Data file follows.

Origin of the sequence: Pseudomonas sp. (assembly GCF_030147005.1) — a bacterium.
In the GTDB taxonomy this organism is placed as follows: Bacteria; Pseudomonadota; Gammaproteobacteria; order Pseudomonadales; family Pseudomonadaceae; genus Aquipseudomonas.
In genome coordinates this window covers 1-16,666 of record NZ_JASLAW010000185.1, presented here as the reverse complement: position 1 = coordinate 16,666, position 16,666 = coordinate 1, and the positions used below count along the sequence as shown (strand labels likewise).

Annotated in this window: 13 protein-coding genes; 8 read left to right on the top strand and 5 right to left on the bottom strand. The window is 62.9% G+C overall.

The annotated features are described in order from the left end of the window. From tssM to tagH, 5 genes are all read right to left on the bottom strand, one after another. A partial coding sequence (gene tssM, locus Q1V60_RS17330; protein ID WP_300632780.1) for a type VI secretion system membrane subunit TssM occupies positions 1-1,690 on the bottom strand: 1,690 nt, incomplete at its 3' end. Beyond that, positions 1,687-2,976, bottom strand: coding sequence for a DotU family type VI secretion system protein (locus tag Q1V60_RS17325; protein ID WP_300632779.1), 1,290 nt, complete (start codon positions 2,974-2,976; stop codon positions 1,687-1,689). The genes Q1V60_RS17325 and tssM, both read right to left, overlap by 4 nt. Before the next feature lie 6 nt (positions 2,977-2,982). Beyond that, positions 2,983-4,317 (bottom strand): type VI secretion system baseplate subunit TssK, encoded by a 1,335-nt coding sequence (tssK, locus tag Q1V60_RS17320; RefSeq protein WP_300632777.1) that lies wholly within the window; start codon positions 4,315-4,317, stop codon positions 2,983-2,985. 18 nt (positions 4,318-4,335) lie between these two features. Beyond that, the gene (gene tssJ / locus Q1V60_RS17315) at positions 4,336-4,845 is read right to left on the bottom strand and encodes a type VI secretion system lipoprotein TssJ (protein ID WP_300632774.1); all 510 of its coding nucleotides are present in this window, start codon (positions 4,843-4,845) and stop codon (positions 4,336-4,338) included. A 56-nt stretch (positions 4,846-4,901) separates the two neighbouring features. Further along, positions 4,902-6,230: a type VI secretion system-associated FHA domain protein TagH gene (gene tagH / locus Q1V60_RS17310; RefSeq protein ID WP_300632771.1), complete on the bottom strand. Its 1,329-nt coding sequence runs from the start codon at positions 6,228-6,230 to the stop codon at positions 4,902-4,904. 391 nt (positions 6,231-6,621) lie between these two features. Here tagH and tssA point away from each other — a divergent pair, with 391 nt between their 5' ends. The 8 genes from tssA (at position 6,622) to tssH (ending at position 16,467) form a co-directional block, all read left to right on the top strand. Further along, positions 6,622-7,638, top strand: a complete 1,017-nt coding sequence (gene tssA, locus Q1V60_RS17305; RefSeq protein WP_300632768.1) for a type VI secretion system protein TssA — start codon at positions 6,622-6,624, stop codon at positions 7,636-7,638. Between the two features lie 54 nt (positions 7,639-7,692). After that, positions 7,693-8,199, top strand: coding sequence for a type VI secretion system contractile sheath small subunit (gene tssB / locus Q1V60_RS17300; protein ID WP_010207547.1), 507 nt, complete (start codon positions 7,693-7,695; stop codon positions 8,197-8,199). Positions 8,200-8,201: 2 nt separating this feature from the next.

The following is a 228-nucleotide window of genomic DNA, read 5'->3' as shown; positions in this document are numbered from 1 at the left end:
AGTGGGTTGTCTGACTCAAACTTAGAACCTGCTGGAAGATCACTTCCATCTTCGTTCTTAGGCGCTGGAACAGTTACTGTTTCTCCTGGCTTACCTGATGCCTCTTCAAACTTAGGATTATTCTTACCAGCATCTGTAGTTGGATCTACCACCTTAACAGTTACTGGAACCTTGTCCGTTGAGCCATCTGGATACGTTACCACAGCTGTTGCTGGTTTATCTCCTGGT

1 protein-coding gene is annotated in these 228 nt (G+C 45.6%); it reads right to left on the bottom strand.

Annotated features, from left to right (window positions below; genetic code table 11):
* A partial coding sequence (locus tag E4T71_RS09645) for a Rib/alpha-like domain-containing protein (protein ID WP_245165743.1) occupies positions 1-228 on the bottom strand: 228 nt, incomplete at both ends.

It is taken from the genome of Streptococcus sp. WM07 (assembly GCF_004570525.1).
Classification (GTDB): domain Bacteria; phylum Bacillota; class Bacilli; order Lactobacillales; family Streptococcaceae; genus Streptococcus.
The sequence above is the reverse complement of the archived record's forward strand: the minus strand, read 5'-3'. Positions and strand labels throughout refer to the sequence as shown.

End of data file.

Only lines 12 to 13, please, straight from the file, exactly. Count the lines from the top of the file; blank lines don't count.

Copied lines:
Classification (GTDB): domain Bacteria; phylum Bacillota; class Bacilli; order Lactobacillales; family Streptococcaceae; genus Streptococcus.
The sequence above is the reverse complement of the archived record's forward strand: the minus strand, read 5'-3'. Positions and strand labels throughout refer to the sequence as shown.